6. On or about June 11, 2016, defendant Prisma Labs, Inc. ("defendant") released an app on Apple's App Store and later on the Google Play Store for Android devices. The record indicates that defendant was started about a year before the Prisma app launched for the purpose of using "neural networks and artificial intelligence to turn a user's photographs into works of art by taking the user's photo and performing image processing to creating a new stylized image that resembles a particular style of art." (D.I. 74 at ¶¶ 2-6) Defendant markets its product as software that uses artificial intelligence to "transform[ ] your photos and videos into works of art using the styles of famous artists: Van Gogh, Picasso, Levitan, as well as world famous ornaments and patterns." (Id., ex. 1) Defendant choose the following logo for its app:

         (IMAGE OMITTED)

         (D.I. 72 at 6) According to defendant, the word "prisma" means "prism" in Russian. (Id. at ¶ 9) Defendant chose the domain name "prisma-ai.com" for its web domain because its "technology uses artificial intelligence to generate modified images." (Id. at ¶12; ex. 1) Defendant conducted a trademark search before finalizing the name "Prisma, " which search (according to defendant) did not turn up the "Prizmia®" mark. (Id. at ¶¶ 10-11)

         7. Defendant's app has been very successful. In the first two weeks of its release, it was downloaded about 2 million times. Since then, it has been downloaded over 70 million times across the world and over 8 million times in the United States. (Id. at ¶¶ 17-18) The "Prisma" app has been named "2016 App of the Year" by both Apple and Google Play, and has received substantial praise and publicity from other sources as well. (Id. at ¶¶ 19-21; D.I. 71, exs. 9-13)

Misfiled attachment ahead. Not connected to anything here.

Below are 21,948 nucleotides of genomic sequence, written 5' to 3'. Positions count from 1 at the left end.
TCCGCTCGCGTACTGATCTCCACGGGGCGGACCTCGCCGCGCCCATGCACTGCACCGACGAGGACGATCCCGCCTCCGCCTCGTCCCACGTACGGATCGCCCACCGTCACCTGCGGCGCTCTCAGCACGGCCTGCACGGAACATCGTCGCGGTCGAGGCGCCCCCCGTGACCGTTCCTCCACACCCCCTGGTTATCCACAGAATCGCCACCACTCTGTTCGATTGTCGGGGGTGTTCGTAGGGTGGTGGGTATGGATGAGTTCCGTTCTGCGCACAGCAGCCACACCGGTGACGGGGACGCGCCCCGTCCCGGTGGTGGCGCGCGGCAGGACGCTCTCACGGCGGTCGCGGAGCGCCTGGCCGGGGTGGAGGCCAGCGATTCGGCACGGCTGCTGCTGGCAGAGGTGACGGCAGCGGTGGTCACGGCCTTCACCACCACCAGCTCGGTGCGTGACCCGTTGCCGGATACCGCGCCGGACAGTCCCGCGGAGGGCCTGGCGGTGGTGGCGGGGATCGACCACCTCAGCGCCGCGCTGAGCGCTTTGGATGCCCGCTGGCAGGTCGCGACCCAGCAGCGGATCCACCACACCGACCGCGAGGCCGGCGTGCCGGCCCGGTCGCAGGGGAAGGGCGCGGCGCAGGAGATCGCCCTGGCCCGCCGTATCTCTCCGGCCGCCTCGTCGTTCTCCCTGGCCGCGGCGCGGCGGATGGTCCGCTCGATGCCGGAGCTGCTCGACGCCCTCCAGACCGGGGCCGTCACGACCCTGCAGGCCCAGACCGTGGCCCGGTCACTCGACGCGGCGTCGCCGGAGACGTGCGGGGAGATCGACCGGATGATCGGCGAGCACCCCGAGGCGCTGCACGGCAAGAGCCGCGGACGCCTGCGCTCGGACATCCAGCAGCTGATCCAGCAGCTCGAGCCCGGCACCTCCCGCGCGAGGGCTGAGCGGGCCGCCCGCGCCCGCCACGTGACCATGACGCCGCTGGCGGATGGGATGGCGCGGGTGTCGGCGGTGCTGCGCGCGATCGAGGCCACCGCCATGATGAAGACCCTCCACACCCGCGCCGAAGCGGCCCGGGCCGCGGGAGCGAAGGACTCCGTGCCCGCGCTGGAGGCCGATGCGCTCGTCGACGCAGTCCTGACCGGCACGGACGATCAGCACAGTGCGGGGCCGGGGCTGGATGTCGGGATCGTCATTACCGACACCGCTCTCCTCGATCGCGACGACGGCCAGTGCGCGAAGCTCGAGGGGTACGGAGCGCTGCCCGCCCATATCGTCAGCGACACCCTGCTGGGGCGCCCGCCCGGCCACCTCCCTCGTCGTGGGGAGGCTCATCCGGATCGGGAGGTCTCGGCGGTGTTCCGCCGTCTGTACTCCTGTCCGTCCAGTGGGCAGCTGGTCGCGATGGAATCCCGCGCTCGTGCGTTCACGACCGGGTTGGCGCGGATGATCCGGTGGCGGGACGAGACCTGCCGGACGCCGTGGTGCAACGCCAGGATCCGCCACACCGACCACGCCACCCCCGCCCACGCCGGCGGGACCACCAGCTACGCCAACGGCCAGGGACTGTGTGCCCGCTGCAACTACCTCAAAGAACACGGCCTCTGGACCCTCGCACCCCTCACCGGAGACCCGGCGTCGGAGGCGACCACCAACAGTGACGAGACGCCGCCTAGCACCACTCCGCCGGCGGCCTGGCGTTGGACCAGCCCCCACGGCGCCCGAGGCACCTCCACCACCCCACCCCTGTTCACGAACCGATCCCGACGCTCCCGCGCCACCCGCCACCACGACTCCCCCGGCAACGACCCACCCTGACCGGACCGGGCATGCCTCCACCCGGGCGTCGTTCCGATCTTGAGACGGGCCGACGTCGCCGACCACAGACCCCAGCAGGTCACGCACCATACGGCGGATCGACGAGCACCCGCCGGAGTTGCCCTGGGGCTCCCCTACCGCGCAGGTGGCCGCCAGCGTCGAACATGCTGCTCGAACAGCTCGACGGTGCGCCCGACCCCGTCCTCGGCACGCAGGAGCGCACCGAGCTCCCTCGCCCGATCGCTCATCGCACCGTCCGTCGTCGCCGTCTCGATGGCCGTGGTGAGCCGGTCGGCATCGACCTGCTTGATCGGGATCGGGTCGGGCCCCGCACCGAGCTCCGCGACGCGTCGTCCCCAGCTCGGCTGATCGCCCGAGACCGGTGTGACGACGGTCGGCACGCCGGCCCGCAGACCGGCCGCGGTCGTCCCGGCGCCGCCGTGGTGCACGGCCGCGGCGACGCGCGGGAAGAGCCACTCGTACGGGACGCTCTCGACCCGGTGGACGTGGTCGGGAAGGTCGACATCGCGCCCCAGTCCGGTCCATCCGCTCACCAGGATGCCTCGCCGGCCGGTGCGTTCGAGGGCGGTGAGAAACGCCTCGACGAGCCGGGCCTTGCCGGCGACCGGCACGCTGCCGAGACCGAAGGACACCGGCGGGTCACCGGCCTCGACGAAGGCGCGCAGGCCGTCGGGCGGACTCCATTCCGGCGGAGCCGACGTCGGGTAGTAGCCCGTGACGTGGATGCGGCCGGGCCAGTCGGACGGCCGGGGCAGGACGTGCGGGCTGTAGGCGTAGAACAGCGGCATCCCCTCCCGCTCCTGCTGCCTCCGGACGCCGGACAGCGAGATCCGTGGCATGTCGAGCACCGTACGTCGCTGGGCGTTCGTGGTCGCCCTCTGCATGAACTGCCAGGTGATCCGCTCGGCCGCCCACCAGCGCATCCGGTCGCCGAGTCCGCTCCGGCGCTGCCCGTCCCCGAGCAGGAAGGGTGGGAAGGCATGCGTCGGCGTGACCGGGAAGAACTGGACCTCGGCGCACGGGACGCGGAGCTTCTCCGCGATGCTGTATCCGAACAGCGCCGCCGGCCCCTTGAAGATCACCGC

8. On August 31, 2016, after launching a revised "Prizmia®" app, plaintiff sent defendant a cease and desist letter; plaintiff initiated the instant lawsuit on September 29, 2016 in the United States District Court for the Eastern District of Virginia ("EDVA"). Plaintiff filed his motion for a preliminary injunction on November 22, 2016. (D.I. 17) Finding that it lacked personal jurisdiction over defendant, EDVA transferred the case to the District of Delaware on or about December 27, 2016. Plaintiff renewed his motion for a preliminary injunction on January 20, 2016. (D.I. 66) Briefing (along with the submission of various declarations) is complete, and oral argument has been heard.

         9. The parties do not dispute personal jurisdiction, as defendant is a Delaware corporation. The court has subject matter jurisdiction pursuant to 28 U.S.C. § 1338(a). Although plaintiff includes in his complaint allegations of unfair competition, in violation of 15 U.S.C. § ...